Although he was not directly prosecuted for his connection to Critias, leader of the Spartan-backed Thirty Tyrants , and "showed considerable personal courage in refusing to submit to [them]", he was seen by some as a figure who mentored oligarchs who became abusive tyrants, and undermined Athenian democracy. The Sophistic movement that he railed at in life survived him, but by the 3rd century BC, was rapidly overtaken by the many philosophical schools of thought that Socrates influenced.
Socrates's death is considered iconic and his status as a martyr of philosophy overshadows most contemporary and posthumous criticism.
However, Xenophon mentions Socrates's "arrogance" and that he was "an expert in the art of primping" or "self-presentation". Some modern scholarship holds that, with so much of his own thought obscured and possibly altered by Plato, it is impossible to gain a clear picture of Socrates amid all the contradictory evidence. That both Cynicism and Stoicism , which carried heavy influence from Socratic thought, were unlike or even contrary to Platonism further illustrates this.
The ambiguity and lack of reliability serves as the modern basis of criticism—that it is nearly impossible to know the real Socrates. Some controversy also exists about Socrates's attitude towards homosexuality  and as to whether or not he believed in the Olympian gods , was monotheistic, or held some other religious viewpoint.
From Wikipedia, the free encyclopedia. This article is about the classical Greek philosopher. For other uses of Socrates, see Socrates disambiguation. For the Attic orator, see Isocrates. Prodicus , Anaxagoras , Archelaus. Virtually all subsequent Western philosophy , but Plato and Xenophon in particular. Plato from Raphael 's The School of Athens — Retrieved 20 November Cambridge English Pronouncing Dictionary.
The Cambridge Companion to Greek Tragedy. Retrieved 19 November Reason and Religion in Socratic Philosophy. But the year of Socrates's birth is probably only an inference from Plato [who] has Socrates casually describe himself as having lived seventy years.
Socrates, Ironist and Moral Philosopher. Kahn - Ethics - p. Fictions of a Philosopher. Socrates, of course, is the only of these philosophers who didn't write anything Interviews from the Harvard Review of Philosophy p. The historical Socrates undoubtedly existed, but he did not write anything Socrates is especially pure because he does not write.
Blitz, Ann Ward - Socrates: Reason or Unreason as the Foundation of European Identity p. As Socrates did not write anything and assigned to the living word and to dialogue with his followers all of his thought, The Schools of the Imperial Age p.
Socrates explains to Meno: This is why Socrates did not write anything; he had nothing to teach that could be fixed in writing New Ideas for an Old Relationship p. They achieved renown precisely because they did not write at all. The vice of graphorrhoea was frequently contrasted with the virtue of such ancient philosophers as Pythagoras, Aristarchus, Favorinus and Socrates, who did not write anything Ethics for Criminal Justice Professionals.
Fear and Loathing in Ancient Athens: Religion and Politics During the Peloponnesian War. The Rise and Fall of the Socratic Problem pp. In addition to Plato and Xenophon , each of the following is credited by some source as having added to the genre: It is unlikely Plato was the first in this field Vlastos, p. The Cambridge Companion to Socrates p. An Interpretation of Plato's Phaedo p. The Philosophical Use of a Literary Form p. A Guide for the Perplexed p. A Companion to Socrates pp.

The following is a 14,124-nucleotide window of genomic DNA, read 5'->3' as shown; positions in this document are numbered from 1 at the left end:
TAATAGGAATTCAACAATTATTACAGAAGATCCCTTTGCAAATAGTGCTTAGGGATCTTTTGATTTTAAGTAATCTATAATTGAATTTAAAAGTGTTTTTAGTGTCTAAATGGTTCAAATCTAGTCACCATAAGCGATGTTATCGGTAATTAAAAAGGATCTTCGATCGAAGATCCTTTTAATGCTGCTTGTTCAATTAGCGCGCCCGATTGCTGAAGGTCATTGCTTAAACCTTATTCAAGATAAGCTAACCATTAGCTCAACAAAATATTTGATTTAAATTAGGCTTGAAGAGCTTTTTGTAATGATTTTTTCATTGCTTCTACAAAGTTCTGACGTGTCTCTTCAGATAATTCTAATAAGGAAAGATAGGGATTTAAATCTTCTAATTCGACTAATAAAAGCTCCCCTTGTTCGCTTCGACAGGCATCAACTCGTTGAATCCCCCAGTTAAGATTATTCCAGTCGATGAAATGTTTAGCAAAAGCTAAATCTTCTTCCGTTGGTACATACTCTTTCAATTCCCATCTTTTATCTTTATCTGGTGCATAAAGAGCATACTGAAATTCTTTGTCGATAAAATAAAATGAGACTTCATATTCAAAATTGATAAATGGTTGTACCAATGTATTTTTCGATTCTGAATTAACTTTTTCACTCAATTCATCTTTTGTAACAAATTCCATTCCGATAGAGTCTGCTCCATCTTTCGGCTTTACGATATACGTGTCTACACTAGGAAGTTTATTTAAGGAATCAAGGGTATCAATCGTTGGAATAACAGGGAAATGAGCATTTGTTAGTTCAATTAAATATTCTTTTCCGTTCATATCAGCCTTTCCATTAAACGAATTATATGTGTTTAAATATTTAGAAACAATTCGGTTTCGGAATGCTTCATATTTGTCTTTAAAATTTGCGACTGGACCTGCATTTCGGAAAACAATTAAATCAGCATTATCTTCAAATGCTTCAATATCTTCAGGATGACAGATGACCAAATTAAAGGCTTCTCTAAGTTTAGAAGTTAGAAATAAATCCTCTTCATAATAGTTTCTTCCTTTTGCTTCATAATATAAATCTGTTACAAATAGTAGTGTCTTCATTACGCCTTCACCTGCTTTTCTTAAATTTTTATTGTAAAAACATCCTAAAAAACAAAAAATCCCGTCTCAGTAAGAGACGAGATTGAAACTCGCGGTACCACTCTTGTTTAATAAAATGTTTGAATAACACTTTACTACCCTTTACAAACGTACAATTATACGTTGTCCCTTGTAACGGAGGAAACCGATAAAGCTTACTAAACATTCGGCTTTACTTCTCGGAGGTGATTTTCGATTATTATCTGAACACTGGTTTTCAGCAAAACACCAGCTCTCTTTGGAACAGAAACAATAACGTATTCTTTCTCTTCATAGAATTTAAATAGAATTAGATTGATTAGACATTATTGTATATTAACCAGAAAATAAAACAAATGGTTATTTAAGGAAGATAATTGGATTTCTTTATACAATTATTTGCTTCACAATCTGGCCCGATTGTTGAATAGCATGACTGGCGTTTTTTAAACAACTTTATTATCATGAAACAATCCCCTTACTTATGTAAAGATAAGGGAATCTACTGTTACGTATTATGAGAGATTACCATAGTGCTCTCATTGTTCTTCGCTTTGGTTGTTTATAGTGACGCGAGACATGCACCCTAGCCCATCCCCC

A translation of one fragment reads: Spellbinder of the Greeks, who made them precise in language. Sneerer trained by rhetoroticians, sub-Attic ironist. Celenza , Angelo Poliziano's Lamia: Woodruff - Reason and Religion in Socratic Philosophy p. Drama in Greek Sicily and South Italy p. King , One Hundred Philosophers p. Gill - The Death of Socrates p. A Brief History - p. Brisson , Griechische Biographie in hellenistischer Zeit: Akten des internationalen Kongresses vom His Evidence on Pythagoras and the Pythagoreans.
Socrates saw writing in the same way: writing cannot be used as a sort of standalone memory bank because people who read a text will only have a partial understanding of the author’s meaning, and therefore should not be taken seriously.
Socrates ( BCE) was a Greek Philosopher who thought and taught through argumentative dialogue, or dialectic. Socrates did not write down any of his thoughts, however his dialogues were recorded by his student and protégé, the philosopher Plato ( – BCE).
Socrates on the Invention of Writing and the Relationship of Writing to Memory (Circa BCE) In the Phaedrus, written circa BCE, Plato recorded Socrates's discussion of the Egyptian myth of the creation of writing. Plato, The Phaedrus – a dialogue between Socrates and Phaedrus written down by the pupil of Socrates, Plato, in approximately BC.
In the dialogue, Socrates recounts the story of the god Theuth, or Ammon, who offers the king Thamus the gift of letters: This, said Theuth, will make the Egyptians wiser and give them better memories; it is a specific both for the memory and for the wit. Aristophanes did not stop accusing Socrates in when Clouds placed third behind another play in which Socrates was mentioned as barefoot; rather, he soon began writing a revision, which he published but never produced.